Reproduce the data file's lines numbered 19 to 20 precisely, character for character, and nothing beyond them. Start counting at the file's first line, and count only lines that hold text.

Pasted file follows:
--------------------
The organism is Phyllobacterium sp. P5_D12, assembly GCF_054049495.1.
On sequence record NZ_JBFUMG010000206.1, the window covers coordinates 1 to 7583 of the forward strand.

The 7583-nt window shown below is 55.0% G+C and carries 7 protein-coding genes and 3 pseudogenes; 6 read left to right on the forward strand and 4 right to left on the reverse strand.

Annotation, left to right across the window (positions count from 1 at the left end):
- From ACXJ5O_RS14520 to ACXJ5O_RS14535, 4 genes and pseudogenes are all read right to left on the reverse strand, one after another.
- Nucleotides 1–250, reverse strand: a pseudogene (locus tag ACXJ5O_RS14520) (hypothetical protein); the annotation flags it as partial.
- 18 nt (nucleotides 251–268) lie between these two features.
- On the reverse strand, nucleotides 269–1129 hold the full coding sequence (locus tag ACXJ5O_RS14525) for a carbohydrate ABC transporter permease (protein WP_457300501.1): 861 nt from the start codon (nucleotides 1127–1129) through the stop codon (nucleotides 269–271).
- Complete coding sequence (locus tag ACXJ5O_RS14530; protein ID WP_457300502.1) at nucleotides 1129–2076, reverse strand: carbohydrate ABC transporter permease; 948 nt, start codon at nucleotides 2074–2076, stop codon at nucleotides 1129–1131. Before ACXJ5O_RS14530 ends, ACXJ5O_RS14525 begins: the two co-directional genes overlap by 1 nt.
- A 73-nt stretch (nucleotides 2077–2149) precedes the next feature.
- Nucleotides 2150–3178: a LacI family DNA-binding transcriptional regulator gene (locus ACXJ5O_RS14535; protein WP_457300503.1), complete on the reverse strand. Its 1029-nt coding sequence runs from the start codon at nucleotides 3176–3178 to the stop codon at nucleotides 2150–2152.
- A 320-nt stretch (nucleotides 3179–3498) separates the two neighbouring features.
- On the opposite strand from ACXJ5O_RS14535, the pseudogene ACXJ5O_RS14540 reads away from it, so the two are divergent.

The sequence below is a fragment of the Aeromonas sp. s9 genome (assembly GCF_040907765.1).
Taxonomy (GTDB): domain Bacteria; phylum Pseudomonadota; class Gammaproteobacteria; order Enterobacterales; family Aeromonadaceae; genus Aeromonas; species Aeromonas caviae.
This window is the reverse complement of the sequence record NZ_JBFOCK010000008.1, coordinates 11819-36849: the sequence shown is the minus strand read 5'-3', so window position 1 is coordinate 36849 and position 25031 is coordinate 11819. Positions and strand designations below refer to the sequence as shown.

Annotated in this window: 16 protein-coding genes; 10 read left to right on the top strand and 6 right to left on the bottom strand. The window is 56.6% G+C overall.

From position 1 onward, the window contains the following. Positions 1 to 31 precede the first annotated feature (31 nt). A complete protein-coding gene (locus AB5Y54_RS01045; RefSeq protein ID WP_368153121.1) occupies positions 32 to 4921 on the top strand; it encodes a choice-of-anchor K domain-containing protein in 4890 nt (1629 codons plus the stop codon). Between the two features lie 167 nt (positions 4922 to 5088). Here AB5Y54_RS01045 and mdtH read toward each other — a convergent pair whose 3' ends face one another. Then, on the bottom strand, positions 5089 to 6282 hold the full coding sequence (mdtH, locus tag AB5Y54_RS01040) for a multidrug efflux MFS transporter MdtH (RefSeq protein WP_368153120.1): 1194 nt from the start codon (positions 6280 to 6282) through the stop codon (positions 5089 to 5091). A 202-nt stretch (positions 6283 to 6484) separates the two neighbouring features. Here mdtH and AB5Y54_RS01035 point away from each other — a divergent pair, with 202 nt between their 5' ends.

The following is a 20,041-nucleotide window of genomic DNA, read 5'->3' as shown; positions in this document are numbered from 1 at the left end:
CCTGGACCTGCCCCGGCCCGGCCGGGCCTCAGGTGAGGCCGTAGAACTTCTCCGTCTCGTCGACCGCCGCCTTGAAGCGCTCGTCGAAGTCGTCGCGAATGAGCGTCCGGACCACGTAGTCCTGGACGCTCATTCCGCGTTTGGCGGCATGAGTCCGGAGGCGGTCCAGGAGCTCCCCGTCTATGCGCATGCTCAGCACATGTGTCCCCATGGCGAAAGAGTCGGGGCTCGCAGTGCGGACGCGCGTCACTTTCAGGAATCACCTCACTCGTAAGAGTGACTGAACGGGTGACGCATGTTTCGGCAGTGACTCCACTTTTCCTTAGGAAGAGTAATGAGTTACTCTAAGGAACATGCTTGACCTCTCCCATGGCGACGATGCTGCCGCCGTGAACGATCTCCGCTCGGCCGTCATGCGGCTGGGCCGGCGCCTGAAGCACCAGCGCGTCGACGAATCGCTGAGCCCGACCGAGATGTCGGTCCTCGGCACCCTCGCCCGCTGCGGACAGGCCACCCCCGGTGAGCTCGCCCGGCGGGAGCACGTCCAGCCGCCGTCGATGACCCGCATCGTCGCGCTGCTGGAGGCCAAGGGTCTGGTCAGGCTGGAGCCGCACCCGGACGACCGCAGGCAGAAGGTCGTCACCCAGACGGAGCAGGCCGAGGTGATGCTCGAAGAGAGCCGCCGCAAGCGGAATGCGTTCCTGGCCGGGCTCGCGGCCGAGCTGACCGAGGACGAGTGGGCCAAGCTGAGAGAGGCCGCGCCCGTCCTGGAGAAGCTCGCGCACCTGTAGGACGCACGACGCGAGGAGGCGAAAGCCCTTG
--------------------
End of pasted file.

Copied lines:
The following is a 20,041-nucleotide window of genomic DNA, read 5'->3' as shown; positions in this document are numbered from 1 at the left end:
CCTGGACCTGCCCCGGCCCGGCCGGGCCTCAGGTGAGGCCGTAGAACTTCTCCGTCTCGTCGACCGCCGCCTTGAAGCGCTCGTCGAAGTCGTCGCGAATGAGCGTCCGGACCACGTAGTCCTGGACGCTCATTCCGCGTTTGGCGGCATGAGTCCGGAGGCGGTCCAGGAGCTCCCCGTCTATGCGCATGCTCAGCACATGTGTCCCCATGGCGAAAGAGTCGGGGCTCGCAGTGCGGACGCGCGTCACTTTCAGGAATCACCTCACTCGTAAGAGTGACTGAACGGGTGACGCATGTTTCGGCAGTGACTCCACTTTTCCTTAGGAAGAGTAATGAGTTACTCTAAGGAACATGCTTGACCTCTCCCATGGCGACGATGCTGCCGCCGTGAACGATCTCCGCTCGGCCGTCATGCGGCTGGGCCGGCGCCTGAAGCACCAGCGCGTCGACGAATCGCTGAGCCCGACCGAGATGTCGGTCCTCGGCACCCTCGCCCGCTGCGGACAGGCCACCCCCGGTGAGCTCGCCCGGCGGGAGCACGTCCAGCCGCCGTCGATGACCCGCATCGTCGCGCTGCTGGAGGCCAAGGGTCTGGTCAGGCTGGAGCCGCACCCGGACGACCGCAGGCAGAAGGTCGTCACCCAGACGGAGCAGGCCGAGGTGATGCTCGAAGAGAGCCGCCGCAAGCGGAATGCGTTCCTGGCCGGGCTCGCGGCCGAGCTGACCGAGGACGAGTGGGCCAAGCTGAGAGAGGCCGCGCCCGTCCTGGAGAAGCTCGCGCACCTGTAGGACGCACGACGCGAGGAGGCGAAAGCCCTTG